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How Euler Did It 29 Infinitely Many Primes

How Euler Did It 29 Infinitely Many Primes

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1
How Euler Did It
by Ed Sandifer
Infinitely many primes
March 2006Why are there so very many prime numbers?Euclid wondered this more than 200 years ago, and his proof that “Prime numbers aremore than any assigned multitude of prime numbers” (Elements IX.20) is often considered one of the most beautiful proofs in all of mathematics.
1
Prime numbers, their detection, their frequencyand their special properties remain at the heart of many of today’s most exciting open questionsin number theory.This month, we return to one of Euler’s early papers,
Variae observationes circa seriesinfinitas
, to see what Euler has to say there about prime numbers. This paper has Eneströmnumber 72, and we have already seen this paper in our column from February 2005, called“Goldbach’s series.” Euler wrote the paper in 1737, and it was published in 1744. Here we willfind that Euler gives three answers to the question “How many prime numbers are there?” and, ina way, helps us understand why there are so many of them.Since we discussed the first part of this paper last February, we will start in the middle of this paper, with Euler’s Theorem 7:“The product continued to infinity of this fraction
235711131719etc.124610121618etc.
in which the numerators are prime numbersand the denominators are one less than the numerators, equals the sum of this infinite series
111111etc.23456
+ + + + + +
, and they are both infinite.”The factors of the infinite product can be rewritten as
 
1111
 p pp
=
,
so, in modernnotation, this theorem can be rewritten as
 
1
1111/ 
kp
kp
=
=
.
Some
 
readers will recognize this asthe sum-product formula for the Riemann Zeta function at the value
s
= 1. Others may recognize
1
It was voted number 3 in a 1988 survey by
 Mathematical Intelligencer 
. See [W, p. 126]
 
2
it as part of the cover illustration of William Dunham’s wonderful book on Euler and his work.[D] Euler offers the following proof of this theorem.Proof: Let
111111etc.23456
 x
= + + + + + +
 
Then
11111etc.22468
 x
= + + + +
 
This leaves
11111etc.2357
 x
= + + + +
 
Note that there are no even numbers left in the denominators on the right hand side.Now, to eliminate the denominators that are divisible by three, we divide both sides by three, toget
111111etc.23391521
 x
= + + + +
 
Subtracting again eliminates all remaining denominators that are multiples of 3, leaving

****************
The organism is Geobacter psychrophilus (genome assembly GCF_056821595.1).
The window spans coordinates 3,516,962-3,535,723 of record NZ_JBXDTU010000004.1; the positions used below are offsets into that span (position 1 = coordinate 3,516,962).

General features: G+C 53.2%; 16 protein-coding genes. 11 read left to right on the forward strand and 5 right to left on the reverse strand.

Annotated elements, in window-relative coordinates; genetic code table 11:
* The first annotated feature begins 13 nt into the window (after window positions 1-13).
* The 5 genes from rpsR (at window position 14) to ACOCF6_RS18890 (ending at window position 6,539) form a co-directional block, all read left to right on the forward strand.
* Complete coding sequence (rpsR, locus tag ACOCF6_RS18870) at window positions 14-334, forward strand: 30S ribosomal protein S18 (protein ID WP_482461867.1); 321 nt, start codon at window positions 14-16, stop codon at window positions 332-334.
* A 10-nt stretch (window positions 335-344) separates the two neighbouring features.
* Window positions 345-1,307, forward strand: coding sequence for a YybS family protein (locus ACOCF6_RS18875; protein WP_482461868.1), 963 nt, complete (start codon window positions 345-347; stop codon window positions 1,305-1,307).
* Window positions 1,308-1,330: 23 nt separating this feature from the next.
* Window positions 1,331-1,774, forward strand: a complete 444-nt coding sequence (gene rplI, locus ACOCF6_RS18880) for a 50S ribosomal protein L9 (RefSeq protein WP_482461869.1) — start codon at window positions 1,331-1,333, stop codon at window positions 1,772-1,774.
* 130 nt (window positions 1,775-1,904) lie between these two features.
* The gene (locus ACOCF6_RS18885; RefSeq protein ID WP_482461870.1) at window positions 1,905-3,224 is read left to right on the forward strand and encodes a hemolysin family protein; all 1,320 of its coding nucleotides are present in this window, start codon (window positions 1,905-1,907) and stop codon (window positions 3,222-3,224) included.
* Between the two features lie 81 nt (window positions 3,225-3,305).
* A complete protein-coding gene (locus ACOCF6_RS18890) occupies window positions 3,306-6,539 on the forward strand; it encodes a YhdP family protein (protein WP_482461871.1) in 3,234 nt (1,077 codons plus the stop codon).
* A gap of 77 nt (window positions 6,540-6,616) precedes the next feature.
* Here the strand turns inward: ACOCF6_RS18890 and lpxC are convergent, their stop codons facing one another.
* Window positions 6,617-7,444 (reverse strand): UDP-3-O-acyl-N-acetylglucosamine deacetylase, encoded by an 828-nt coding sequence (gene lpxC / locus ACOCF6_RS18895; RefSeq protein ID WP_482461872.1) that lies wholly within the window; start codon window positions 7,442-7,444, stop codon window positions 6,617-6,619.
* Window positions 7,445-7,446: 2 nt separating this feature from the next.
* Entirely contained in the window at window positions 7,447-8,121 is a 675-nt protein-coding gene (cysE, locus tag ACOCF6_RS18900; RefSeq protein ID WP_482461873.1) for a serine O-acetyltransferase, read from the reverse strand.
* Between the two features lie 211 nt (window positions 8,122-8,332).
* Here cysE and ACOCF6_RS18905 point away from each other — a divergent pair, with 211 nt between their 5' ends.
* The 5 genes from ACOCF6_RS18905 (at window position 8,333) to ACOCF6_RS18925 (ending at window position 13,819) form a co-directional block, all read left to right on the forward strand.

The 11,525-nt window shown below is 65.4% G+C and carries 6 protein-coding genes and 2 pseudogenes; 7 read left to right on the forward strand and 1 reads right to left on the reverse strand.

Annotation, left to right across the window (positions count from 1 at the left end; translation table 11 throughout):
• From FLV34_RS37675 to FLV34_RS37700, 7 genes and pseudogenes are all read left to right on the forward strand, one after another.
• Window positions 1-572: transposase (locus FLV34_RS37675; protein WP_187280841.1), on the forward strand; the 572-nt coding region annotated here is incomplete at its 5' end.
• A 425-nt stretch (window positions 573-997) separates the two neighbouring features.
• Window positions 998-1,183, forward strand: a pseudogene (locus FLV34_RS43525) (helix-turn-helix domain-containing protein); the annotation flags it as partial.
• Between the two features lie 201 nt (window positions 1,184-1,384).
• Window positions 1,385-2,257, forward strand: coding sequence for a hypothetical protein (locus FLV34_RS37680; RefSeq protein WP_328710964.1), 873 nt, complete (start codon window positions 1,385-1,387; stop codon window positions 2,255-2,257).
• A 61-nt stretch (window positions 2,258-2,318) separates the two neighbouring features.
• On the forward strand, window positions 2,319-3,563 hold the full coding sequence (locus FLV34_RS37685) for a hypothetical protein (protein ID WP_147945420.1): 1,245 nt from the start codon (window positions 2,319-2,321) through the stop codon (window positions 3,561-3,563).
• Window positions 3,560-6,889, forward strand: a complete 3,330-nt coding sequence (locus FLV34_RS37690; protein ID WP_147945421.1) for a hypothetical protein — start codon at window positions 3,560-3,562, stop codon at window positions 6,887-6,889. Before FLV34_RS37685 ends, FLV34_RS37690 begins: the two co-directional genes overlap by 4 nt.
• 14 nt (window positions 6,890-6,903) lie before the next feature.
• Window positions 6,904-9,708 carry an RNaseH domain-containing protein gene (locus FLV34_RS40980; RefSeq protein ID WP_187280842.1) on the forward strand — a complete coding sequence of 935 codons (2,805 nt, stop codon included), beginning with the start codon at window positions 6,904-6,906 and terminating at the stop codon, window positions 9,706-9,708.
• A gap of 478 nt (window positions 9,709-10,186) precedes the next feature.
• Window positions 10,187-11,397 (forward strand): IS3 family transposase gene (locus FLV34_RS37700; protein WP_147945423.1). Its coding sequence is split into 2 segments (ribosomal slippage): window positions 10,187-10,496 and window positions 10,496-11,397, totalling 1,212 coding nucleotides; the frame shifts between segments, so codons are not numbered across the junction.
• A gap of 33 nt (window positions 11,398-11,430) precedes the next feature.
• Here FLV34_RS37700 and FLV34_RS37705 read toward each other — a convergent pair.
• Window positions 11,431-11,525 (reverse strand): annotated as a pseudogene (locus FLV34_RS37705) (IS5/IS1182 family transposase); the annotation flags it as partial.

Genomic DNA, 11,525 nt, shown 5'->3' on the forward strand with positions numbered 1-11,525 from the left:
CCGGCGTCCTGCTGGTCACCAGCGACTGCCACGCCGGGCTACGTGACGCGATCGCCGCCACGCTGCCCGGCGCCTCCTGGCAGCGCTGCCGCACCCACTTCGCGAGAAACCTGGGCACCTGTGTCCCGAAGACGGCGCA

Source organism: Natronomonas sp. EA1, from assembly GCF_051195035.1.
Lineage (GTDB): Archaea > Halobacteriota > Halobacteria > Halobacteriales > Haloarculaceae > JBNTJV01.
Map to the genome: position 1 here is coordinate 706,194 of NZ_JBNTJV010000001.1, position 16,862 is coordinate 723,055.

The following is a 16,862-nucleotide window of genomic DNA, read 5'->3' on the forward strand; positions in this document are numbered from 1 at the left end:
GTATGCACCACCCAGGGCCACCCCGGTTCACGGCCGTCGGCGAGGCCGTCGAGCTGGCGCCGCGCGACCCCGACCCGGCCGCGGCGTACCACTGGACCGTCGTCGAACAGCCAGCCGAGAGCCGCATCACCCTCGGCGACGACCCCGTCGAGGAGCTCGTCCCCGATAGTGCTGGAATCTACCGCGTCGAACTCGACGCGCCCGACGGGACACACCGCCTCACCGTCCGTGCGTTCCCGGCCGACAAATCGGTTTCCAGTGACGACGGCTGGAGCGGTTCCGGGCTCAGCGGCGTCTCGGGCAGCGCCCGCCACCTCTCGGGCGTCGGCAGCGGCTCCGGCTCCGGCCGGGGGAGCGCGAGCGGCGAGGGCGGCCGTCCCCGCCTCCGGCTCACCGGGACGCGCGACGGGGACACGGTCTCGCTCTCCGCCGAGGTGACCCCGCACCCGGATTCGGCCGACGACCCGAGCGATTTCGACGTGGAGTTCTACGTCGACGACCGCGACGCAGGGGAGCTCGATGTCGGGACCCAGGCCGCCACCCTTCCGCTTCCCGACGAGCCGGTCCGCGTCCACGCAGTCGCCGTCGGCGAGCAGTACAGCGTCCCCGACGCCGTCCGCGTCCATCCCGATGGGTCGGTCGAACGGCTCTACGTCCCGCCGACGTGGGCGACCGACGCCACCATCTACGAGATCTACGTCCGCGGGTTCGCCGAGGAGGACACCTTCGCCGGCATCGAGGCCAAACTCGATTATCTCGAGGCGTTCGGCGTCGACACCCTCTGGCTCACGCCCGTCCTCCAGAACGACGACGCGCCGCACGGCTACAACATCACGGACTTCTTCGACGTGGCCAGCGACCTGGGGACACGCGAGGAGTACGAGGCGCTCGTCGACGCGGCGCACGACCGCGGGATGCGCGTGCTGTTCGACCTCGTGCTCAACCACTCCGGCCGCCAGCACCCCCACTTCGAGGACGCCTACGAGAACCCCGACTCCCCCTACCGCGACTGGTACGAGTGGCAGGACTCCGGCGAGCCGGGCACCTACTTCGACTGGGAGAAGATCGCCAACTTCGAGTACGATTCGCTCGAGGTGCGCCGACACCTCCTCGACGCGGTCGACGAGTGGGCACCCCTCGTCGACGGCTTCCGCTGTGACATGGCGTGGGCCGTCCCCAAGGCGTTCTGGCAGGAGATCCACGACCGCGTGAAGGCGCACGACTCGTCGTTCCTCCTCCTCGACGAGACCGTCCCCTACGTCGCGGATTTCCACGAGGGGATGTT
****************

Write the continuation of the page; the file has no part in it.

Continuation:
1211111etc.23571113
 x
= + + + + +
 
This process is like the ancient sieve of Eratosthenes because, at each stage, it eliminatesa prime denominator and all remaining multiples of that prime denominator. Eventually,everything on the right will be eliminated except the first term, 1. Euler carries us through onemore iteration of his process. He divides this last equation by 5, and does a small rearrangementof the way he writes the product of fractions, to get
121111etc.23552535
 x
= + + +
 
Subtracting leaves
1241111etc.23571113
 x
= + + + +
 
In the same way, terms with denominators that are multiples of 7, 11, and so forth for allprime numbers, will be eliminated, leaving
12461012161822etc.123571113171921etc.
 x
=
.
But, since
 x
is already known to be the sum of the harmonic series, the desired result isimmediate.Q. E. D.From its very first step, this proof does not satisfy modern standards of rigor, but it isn’ttoo much work for a modern mathematician to recast the theorem to say that the harmonic series
 
3
has a finite limit if and only if the infinite product does, and then to begin the proof “suppose thatthe harmonic series converges to a value
 x
.Nonetheless, if we accept the result, then we have a short proof that there are infinitelymany primes. For the product
235711131719etc.124610121618etc.
 
to diverge it must be an
infinite
product, hence there must be infinitely many prime numbers.Though it isn’t exactly relevant to our topic, the next theorem, Theorem 8 is extremelyimportant:Theorem 8: If we use the series of prime numbers to form the expression
( ) ( ) ( ) ( ) ( )
235711etc.21315171111
nnnnnnnnnn
 then its value is equal to the sum of this series
1111111etc.234567
nnnnnn
+ + + + + + +
 In modern notation, this is the familiar sum-product formula for the Riemann zetafunction:
( )
1prime
1111/ 
sskp
skp
ζ
=
= =
,
 and Euler proof of Theorem 8 is almost exactly like the proof of Theorem 7, with the exponent
n
 included. Also, the proof of Theorem 8 is correct by modern standards because all the seriesinvolved are absolutely convergent.Occasionally, someone will insist that, because Euler proved this Theorem 8, the functionwe call the Riemann zeta function ought to be called the
 Euler 
zeta function. We disagree.Euler’s zeta function is a function of a real variable, and Euler never treats its value except forpositive integers. Riemann extended the function to
complex
values, where its most interestingand important properties are found. If you want to, you can try to say the Euler zeta function is afunction of a real variable, but the Riemann zeta function is complex. The forces of historyprobably won’t let you though, and that is fair.We jump forward to Theorem 19 for Euler’s second result about how many primenumbers there are. His theorem is:

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